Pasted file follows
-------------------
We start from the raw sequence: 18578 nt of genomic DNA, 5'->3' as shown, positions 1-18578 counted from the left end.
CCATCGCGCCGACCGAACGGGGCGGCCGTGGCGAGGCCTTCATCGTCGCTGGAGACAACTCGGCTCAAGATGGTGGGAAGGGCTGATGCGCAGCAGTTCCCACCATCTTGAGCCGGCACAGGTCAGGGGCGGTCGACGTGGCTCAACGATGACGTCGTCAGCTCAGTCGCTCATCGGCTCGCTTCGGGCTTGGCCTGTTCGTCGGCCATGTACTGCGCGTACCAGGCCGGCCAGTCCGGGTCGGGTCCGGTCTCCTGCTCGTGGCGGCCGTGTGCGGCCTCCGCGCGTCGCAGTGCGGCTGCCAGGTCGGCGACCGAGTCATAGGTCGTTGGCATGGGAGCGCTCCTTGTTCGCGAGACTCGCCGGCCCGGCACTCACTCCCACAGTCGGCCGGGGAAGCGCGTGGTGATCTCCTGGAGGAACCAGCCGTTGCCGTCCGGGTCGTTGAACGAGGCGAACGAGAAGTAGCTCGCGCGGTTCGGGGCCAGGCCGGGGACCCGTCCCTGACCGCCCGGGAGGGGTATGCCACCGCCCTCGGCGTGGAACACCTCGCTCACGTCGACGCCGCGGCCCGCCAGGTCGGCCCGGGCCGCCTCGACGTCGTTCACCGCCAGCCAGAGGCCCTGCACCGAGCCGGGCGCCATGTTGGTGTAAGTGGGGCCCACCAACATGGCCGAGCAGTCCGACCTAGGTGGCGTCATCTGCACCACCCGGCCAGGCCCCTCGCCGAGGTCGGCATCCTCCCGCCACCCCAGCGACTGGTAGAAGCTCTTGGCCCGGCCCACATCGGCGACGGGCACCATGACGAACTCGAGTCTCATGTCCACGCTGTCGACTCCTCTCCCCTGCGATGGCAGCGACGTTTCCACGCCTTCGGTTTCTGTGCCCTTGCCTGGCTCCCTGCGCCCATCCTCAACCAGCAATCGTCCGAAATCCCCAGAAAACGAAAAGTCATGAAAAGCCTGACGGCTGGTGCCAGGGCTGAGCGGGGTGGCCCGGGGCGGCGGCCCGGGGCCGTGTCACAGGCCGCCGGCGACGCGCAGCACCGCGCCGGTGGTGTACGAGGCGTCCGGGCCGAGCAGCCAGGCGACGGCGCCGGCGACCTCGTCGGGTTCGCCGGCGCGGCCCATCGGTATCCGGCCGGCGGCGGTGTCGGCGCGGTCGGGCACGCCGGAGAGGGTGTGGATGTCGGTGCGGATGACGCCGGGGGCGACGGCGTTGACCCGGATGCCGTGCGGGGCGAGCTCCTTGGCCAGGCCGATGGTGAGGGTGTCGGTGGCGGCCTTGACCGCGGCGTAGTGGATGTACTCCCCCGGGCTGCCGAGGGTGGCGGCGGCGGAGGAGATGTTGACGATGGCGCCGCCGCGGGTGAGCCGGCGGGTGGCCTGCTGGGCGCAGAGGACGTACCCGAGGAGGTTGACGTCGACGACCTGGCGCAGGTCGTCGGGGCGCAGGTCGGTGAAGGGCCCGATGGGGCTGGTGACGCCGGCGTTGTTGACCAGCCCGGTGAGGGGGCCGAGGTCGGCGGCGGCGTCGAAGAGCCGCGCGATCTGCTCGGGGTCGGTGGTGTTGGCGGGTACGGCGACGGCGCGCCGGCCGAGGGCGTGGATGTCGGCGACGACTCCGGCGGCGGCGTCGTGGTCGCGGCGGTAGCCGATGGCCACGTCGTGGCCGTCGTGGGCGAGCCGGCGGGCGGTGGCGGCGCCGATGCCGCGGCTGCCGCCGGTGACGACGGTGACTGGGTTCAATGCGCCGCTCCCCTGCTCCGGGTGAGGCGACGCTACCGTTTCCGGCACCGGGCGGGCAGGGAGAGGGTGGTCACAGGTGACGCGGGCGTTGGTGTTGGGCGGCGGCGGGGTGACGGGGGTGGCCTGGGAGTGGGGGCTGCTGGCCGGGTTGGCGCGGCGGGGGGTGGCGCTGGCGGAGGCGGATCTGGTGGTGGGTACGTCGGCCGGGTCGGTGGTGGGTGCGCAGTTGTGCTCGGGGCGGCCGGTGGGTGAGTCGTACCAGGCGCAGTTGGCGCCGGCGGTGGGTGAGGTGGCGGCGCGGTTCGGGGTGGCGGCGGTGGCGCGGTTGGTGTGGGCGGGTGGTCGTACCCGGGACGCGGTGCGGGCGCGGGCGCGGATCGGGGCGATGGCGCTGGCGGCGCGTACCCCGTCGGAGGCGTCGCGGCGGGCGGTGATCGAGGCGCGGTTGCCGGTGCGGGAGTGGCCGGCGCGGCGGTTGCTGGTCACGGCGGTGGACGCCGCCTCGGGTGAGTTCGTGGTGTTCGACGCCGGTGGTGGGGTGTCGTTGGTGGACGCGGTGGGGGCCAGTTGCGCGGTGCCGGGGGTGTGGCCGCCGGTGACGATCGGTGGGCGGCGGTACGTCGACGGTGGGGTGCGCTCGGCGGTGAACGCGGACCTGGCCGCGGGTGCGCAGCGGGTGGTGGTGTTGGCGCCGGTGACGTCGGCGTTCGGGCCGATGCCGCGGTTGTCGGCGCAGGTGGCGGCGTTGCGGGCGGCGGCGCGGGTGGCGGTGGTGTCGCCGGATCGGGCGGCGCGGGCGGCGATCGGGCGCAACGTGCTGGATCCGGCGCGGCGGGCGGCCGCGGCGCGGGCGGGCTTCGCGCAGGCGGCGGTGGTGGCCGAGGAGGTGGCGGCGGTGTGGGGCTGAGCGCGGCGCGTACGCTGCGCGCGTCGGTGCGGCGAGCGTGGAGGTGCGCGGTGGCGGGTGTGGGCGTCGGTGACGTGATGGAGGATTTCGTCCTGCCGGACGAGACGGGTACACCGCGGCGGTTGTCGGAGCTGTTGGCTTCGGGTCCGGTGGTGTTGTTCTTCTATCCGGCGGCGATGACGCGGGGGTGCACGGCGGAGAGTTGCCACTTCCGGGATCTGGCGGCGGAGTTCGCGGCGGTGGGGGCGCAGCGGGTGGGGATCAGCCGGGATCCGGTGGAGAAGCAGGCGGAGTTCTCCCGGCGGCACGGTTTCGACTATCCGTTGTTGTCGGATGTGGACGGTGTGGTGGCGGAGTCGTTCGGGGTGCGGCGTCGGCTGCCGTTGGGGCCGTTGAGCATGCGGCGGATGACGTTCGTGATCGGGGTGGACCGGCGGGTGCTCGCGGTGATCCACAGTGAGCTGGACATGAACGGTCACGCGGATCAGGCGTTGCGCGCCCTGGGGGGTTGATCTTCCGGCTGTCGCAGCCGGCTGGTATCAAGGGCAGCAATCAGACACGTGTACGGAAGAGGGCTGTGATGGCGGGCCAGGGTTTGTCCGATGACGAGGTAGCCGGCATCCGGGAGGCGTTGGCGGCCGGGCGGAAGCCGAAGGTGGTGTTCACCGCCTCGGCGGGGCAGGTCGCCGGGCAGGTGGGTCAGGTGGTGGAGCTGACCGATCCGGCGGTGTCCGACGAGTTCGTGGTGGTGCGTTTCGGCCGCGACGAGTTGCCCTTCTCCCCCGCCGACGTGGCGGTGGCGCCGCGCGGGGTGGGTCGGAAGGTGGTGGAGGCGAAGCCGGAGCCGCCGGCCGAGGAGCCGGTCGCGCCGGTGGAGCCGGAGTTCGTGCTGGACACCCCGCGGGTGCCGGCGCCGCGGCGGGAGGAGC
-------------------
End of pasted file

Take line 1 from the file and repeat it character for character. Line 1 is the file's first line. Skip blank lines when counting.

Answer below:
We start from the raw sequence: 18578 nt of genomic DNA, 5'->3' as shown, positions 1-18578 counted from the left end.